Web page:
In the nearly ten years I’ve lived in the Northeast and New England I can’t say I’ve ever noticed a strong, conservative Republican in elected office. (I’m using the modern idea of pushing for small government). Although Scott Brown and Chris Christie are images on the national stage, are they really in sync with where most conservatives want to push the party? Much of the resistance to the national GOP, even within the ranks of those who want to vote anything but Democrat, has to do with social issues in my experience.

But if you look at more than just the stagnant population growth rates of nearly every NE state (almost net zero in and out or slightly decreasing for the most part), you will find some of the worst debt to revenue ratios in the country – many worse than CA even. Only NY beats MA in that race. (It’s worth nothing TX is worse than CT on that measure and not much better than NJ). So most every governor has no choice but to cut or raise taxes or both. Deval Patrick (MA) is seeing a lot of resistance to a variety of his tax proposals. So, it’s possible that at least some states in the region are reaching a tipping point, where even those who voted in the Dems won’t tolerate much more. CT and NY are in the top 2 or 3 for total state and local tax burdens. It will be interesting to see how many more high earners bolt for FL, TX, even AZ. Some may have less flexibilty (Wall Street). But in the end, the tax burden will only grow on all income earners unless something significant happens.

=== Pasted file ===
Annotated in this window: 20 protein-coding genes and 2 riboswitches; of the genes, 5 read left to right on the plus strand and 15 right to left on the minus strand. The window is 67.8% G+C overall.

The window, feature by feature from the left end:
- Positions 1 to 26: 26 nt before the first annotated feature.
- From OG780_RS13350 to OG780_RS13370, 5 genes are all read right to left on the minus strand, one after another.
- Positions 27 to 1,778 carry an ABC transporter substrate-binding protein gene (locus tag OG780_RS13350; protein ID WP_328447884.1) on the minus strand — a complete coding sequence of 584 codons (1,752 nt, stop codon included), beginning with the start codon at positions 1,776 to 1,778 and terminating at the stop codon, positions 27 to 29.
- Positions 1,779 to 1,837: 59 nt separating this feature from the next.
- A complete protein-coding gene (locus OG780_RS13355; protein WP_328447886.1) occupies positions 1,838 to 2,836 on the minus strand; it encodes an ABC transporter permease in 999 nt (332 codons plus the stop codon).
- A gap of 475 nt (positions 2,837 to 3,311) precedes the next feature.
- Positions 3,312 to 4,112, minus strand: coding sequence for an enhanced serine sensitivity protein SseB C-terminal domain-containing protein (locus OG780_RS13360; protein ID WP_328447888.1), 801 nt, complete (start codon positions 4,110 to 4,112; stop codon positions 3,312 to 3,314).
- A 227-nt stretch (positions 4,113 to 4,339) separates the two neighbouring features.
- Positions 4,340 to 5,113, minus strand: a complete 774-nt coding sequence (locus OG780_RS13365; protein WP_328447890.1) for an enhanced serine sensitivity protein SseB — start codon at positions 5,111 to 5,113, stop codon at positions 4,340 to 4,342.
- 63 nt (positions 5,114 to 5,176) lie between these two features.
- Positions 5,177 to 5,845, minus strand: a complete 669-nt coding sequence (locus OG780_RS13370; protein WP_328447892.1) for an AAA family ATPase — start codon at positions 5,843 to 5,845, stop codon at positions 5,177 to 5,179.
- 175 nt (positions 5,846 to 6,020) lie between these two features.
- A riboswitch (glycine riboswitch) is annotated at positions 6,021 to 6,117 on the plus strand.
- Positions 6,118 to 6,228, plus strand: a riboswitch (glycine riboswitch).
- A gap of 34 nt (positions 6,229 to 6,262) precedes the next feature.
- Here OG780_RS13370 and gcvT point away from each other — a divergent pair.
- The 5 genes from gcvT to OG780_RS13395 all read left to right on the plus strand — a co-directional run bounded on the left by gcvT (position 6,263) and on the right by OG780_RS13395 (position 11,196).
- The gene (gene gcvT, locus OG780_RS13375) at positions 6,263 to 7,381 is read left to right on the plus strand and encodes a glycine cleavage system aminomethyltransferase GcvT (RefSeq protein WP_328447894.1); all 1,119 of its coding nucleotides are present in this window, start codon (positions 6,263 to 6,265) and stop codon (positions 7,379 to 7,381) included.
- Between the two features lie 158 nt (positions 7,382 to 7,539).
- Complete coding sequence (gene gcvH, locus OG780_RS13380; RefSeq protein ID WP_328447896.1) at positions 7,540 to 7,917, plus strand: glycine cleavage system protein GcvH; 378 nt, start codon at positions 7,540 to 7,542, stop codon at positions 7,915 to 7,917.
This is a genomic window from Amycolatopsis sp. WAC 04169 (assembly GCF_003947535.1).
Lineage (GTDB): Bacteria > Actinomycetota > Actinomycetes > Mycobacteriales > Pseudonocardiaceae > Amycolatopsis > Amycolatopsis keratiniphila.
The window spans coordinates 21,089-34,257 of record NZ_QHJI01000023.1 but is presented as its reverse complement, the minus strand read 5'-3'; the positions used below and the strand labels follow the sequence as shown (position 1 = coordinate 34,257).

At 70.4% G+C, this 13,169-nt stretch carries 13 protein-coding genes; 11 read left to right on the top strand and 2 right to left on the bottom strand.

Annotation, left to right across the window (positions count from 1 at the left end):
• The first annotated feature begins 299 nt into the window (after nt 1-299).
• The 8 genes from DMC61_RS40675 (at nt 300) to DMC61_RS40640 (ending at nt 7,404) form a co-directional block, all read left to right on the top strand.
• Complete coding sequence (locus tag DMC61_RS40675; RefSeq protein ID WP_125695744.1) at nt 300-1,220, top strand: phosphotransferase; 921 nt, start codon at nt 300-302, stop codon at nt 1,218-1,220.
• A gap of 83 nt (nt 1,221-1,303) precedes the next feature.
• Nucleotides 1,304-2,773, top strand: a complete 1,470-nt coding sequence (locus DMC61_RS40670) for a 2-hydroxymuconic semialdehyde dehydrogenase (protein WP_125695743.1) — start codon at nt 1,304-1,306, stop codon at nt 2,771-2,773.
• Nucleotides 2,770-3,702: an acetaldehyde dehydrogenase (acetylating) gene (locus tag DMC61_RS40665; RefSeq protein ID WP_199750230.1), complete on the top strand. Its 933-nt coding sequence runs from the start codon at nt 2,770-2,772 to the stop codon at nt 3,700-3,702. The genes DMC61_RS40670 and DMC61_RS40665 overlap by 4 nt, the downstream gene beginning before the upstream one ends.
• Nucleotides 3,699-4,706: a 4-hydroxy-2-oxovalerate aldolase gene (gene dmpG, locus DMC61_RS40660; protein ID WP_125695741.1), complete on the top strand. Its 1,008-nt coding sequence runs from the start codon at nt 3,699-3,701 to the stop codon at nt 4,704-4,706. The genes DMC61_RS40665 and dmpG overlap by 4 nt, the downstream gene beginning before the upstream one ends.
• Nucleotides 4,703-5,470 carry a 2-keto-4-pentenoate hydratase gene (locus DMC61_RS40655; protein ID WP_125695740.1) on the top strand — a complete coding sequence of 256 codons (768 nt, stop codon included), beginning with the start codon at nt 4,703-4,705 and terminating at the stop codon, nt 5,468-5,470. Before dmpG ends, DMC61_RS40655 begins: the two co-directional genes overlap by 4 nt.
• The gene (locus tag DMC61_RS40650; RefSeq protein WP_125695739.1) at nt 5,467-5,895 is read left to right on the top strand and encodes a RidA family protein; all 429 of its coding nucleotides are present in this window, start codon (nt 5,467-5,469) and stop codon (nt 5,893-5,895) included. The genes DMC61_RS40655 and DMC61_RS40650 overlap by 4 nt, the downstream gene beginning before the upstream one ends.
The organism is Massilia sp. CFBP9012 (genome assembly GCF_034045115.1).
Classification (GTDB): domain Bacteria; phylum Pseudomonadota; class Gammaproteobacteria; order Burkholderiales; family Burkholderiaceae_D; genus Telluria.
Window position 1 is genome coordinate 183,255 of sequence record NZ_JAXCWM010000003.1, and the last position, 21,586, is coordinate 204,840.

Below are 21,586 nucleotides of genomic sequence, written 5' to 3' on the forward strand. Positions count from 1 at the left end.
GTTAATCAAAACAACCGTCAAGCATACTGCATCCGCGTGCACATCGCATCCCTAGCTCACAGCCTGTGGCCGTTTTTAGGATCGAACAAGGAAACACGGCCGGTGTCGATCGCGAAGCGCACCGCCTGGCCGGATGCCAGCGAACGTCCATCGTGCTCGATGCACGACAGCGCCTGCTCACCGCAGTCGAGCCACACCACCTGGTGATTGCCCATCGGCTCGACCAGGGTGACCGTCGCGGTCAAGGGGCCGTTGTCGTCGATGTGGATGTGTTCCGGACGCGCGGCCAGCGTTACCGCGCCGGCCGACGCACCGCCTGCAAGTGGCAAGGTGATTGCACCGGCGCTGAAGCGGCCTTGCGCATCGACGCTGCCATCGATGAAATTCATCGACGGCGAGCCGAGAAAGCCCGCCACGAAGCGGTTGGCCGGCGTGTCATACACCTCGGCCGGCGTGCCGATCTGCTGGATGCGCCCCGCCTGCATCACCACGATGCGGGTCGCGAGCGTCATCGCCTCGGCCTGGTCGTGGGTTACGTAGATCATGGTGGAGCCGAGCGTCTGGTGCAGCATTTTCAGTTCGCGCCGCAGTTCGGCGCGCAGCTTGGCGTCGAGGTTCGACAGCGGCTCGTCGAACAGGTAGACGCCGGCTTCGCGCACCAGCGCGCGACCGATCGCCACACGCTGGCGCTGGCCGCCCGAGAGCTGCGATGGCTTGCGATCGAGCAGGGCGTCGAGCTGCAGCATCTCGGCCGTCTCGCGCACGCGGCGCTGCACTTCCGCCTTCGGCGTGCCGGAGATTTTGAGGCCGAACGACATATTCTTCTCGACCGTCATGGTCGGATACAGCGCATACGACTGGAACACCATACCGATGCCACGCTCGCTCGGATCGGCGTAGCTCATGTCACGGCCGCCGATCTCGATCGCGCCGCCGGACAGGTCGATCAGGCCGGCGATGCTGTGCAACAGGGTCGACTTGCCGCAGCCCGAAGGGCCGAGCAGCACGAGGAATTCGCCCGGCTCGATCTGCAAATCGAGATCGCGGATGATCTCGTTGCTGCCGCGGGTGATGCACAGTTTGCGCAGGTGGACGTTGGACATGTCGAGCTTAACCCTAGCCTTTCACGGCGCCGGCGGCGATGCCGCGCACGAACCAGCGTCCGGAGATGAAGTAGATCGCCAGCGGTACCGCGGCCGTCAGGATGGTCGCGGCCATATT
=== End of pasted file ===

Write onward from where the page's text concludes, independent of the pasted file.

My point is simply that a crash and burn is not the only event to cause it to change. Either Dems will have to become more financially responsible or people will start voting more anything-but-Dems.

I’m not sure this matters in Massachusetts. Out of a population of 6.6 million people all but 17 hold public office or work for the state. Besides, I’m pretty sure they don’t have ‘senates’ or ‘houses’ up there. I think they have politburos.

If the current GOP leadership were entrenched for foreseeable future, we ought to give up everywhere.

Job one isn’t convincing anyone to vote GOP – rather, it is to replace the incompetent leadership of the GOP with people are competent.

If that were to happen, every state would be in play.

With the clowns in there now — and the collateral failures they continue to invest in (Karl Rove) — the ‘hopeless map’ is growing exponentially.

Remember job one.

When you are left with a Democrat as a default candidate and you vote for such a candidate you are voting for financial default.